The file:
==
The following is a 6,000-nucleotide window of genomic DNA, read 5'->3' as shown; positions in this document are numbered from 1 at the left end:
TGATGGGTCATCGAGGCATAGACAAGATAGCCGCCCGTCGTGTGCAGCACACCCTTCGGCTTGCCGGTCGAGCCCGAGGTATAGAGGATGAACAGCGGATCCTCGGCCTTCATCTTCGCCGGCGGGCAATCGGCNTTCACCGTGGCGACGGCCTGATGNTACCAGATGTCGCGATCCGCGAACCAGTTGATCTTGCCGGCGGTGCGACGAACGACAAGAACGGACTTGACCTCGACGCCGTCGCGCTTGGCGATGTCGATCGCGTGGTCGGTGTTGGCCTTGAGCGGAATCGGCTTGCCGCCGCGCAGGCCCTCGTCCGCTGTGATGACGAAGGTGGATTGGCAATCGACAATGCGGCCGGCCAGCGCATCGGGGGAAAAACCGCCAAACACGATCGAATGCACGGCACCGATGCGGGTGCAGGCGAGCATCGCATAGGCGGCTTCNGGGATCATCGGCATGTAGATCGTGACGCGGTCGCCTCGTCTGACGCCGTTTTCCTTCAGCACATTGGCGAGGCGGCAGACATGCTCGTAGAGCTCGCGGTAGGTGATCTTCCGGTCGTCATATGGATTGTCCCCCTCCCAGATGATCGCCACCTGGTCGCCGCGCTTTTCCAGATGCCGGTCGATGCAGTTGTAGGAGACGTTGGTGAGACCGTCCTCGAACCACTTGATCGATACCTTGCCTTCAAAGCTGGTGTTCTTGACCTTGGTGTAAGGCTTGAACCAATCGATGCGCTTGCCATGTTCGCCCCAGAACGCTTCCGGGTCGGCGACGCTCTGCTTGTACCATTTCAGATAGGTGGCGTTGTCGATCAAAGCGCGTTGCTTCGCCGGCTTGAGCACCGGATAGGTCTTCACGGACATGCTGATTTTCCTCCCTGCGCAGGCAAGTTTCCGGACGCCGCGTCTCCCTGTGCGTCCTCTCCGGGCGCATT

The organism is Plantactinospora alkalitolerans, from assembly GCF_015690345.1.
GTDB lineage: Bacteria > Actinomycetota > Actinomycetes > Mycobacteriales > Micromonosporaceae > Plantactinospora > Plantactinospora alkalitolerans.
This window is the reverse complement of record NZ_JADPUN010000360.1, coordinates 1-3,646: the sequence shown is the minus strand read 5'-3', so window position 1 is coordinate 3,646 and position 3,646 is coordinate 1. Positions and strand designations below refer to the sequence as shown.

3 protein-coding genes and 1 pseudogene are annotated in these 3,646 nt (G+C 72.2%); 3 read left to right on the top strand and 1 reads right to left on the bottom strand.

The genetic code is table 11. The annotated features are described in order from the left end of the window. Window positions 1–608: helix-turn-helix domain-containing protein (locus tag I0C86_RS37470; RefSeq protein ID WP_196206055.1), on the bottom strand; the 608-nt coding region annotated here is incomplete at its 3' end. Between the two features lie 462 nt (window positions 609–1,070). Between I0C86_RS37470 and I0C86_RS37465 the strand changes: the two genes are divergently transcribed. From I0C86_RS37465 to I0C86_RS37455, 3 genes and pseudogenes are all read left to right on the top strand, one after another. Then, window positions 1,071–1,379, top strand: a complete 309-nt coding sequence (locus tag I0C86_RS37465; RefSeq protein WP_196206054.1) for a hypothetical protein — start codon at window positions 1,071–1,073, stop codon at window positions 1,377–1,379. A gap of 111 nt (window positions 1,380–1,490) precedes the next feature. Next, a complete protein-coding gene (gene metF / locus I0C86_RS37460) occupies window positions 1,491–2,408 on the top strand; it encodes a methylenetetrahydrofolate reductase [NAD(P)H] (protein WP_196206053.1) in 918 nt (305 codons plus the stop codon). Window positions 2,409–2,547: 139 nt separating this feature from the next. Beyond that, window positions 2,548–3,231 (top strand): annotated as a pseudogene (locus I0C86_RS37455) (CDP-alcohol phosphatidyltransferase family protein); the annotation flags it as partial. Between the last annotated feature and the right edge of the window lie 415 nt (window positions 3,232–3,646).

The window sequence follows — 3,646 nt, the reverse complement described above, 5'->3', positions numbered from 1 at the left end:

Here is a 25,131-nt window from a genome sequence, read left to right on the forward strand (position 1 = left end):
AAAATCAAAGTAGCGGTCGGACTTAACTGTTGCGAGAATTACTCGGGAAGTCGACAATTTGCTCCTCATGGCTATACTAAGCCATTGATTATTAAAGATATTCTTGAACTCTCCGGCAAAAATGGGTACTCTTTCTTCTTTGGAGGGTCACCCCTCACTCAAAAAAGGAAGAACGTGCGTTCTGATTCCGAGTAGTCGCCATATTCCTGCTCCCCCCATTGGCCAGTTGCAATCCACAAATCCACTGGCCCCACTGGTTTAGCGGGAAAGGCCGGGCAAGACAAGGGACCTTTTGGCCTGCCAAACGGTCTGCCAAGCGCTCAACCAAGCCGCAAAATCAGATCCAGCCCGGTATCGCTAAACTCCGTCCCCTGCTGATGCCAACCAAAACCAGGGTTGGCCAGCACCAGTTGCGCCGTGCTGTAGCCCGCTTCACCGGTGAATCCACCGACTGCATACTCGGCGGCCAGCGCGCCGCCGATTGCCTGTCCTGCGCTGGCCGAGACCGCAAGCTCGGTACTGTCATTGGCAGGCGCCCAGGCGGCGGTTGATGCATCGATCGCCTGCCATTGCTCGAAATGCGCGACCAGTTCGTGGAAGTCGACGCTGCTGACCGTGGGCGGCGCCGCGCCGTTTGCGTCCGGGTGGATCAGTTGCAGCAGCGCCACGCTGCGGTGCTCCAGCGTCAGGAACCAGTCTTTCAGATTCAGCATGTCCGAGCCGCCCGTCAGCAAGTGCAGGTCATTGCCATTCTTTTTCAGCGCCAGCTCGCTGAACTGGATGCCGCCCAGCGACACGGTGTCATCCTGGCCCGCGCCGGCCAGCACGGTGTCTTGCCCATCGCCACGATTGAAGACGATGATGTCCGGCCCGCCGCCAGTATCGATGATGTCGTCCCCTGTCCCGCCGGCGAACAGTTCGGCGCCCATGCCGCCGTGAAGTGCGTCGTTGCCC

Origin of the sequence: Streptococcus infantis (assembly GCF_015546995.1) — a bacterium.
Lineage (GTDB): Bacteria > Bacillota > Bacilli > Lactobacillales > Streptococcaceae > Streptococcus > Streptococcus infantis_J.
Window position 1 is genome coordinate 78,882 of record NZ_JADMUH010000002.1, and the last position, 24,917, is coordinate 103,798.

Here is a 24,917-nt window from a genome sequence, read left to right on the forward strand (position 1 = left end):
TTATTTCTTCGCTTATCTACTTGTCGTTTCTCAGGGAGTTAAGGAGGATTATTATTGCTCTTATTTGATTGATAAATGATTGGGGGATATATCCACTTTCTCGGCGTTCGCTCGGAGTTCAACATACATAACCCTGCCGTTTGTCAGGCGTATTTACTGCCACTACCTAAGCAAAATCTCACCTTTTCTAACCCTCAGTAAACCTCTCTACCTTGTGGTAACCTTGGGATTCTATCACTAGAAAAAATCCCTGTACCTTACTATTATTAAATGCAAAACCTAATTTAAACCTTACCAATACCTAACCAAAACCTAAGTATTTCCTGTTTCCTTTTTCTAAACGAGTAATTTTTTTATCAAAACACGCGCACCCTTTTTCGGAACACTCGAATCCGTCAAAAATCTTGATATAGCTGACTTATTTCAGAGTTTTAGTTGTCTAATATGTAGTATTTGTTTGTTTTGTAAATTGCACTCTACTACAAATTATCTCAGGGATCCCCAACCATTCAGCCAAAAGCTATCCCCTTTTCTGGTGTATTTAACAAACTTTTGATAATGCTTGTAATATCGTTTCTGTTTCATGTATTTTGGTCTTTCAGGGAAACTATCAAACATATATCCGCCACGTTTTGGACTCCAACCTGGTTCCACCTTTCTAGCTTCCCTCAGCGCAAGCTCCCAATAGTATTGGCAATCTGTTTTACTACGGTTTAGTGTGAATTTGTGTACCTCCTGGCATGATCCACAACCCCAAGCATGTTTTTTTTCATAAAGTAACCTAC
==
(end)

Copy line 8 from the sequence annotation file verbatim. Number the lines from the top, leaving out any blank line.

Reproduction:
The window sequence follows — 3,646 nt, the reverse complement described above, 5'->3', positions numbered from 1 at the left end: